ONE of Fermanagh’s best known republicans has made a rare public appearance, speaking at a hunger strike commemoration in Ballyconnell on Friday night.
However it has been reported that former MP for Fermanagh South Tyrone, Owen Carron, will not be attending Sunday’s national hunger strike commemoration in Derrylin.
The 61-year-old from Macken, Kinawley, has lived in the South since 1986 after he absconded while awaiting trial in the North for possessing an assault rifle.
He recently retired as a national school principal in Ballinamore.
In his address last Friday, in Ballyconnell to mark the 33rd anniversary of the 1981 hunger strike, Owen Carron, who was Bobby Sands election agent, said it was a defining time not just for him personally, but for Irish republicanism.
“And, I believe will be so in the modern history of Ireland. Something more profound happened in ’81, that changed forever the political landscape in the North of Ireland, and had resonances for the Irish struggle far beyond these shores and far beyond that time.
“It was a watershed period in history and things would never be the same again.”
He recalled meetings to form Fermanagh H-Block Committee, and he believed it did ‘a fair job’ at highlighting the prisoners’ plight during the first hunger strike which ended in December that year.
But, he added, ‘little did we realise the situation was far from resolved’.
Events moved quickly, and, he recalled, fate played a hand in the sudden death of the standing Westminster MP, Frank Maguire’s sudden death.
“I remember the frantic efforts to get Noel Maguire (the late MP’s brother) to stand aside and give Bobby Sands a clear run. At the last minute, Noel Maguire withdrew his nomination.
The battle was won, with Sands outpoIling Harry West (30,492 to 29,046) to take the seat.
But, all the while, the newly-elected MP was getting weaker and weaker.
“I first met Bobby when he was 30 days on hunger strike and I saw him roughly for the next 30 days. I was unprepared for my task.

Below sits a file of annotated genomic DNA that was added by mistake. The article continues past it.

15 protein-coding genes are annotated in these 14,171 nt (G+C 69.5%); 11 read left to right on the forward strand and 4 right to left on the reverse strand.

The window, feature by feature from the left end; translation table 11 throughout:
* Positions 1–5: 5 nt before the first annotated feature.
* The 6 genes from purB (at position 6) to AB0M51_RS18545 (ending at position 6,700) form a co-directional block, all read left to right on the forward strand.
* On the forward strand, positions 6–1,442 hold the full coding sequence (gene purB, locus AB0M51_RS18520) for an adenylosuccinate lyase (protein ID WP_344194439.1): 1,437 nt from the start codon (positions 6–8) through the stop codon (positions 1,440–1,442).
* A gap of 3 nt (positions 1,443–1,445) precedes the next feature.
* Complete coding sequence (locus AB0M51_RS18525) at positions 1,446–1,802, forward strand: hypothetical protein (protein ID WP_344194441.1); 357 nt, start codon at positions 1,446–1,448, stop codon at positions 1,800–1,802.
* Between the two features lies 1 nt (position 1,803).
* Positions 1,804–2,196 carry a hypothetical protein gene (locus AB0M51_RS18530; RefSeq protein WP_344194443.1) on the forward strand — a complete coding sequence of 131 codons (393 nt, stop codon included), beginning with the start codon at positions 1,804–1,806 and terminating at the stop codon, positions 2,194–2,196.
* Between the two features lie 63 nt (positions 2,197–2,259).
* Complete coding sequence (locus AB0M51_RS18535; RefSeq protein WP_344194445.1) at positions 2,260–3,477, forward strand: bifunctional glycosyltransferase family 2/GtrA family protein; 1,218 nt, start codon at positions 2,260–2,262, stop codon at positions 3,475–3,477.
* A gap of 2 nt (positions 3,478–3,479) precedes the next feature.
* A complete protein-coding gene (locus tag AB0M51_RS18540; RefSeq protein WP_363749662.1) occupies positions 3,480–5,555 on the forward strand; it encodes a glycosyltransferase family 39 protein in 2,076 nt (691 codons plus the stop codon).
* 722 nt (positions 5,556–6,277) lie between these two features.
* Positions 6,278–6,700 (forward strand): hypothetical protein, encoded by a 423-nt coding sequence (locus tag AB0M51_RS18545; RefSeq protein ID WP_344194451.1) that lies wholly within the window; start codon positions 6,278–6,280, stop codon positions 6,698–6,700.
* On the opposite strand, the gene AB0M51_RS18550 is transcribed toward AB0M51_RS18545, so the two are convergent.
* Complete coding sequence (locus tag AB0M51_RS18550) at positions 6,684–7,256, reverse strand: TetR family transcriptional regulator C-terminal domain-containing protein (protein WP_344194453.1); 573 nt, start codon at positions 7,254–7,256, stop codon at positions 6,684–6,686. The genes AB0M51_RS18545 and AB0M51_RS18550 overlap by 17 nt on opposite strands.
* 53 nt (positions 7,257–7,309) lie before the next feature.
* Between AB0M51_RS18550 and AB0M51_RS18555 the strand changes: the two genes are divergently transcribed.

“I saw him in the prison hospital. Those first visits he was in good shape, able to sit up. He had a good relationship with his mother and his sister, Marcella, and he felt very much for them.
“It never ever crossed his mind in any of our conversations that he should stop. He always felt that he would die and perhaps one other before there would be any movement from the British.”
He recalled his last visit with him the week-end before he died.
“He was really weak, blind, totally gaunt and emaciated, lying on a sheepskin rung on a waterbed because his bones were sticking out. He could barely speak.
“He asked me if there was any change in things. I said ‘No’ and he replied, “Ah well, that’s it then – Look after my ma.”
He recalled returning to Long Kesh with Gerry Adams at the end of July that year (Bobby Sands was dead by then, on 5th May).
“(The late) Fr Denis Faul had intervened with families, was applying pressure on mothers/wives to take their loved ones off.
“He was arguing that it was the movement outside that was continuing the strike. This was not true.
“After 217 days hope, despair, suffering and exceptional courage the prisoners called off their strike.”
Mr Carron said he believed the hunger strike broke what he called the British criminalisation strategy, and shed light on Britain’s true role in Ireland.
“It politicised republicans and nationalists and gave us strength. The prisoners ultimately got their demands and won a huge moral victory. It gave birth to Sinn Fein as a radical party of growing strength and capacity.”
And, yet, he was sad at the loss.
“It’s as if these 10 men died for us and they died to make us equal. Today, Sinn Fein is the largest all-Ireland party. We have the future in the palm of our hands, but we mustn’t fail through incompetence or arrogance.
“We can’t take the people and our supporters for granted. We can’t plough over people, we must take them along the road with us. We must always listen to the people and lead them.”
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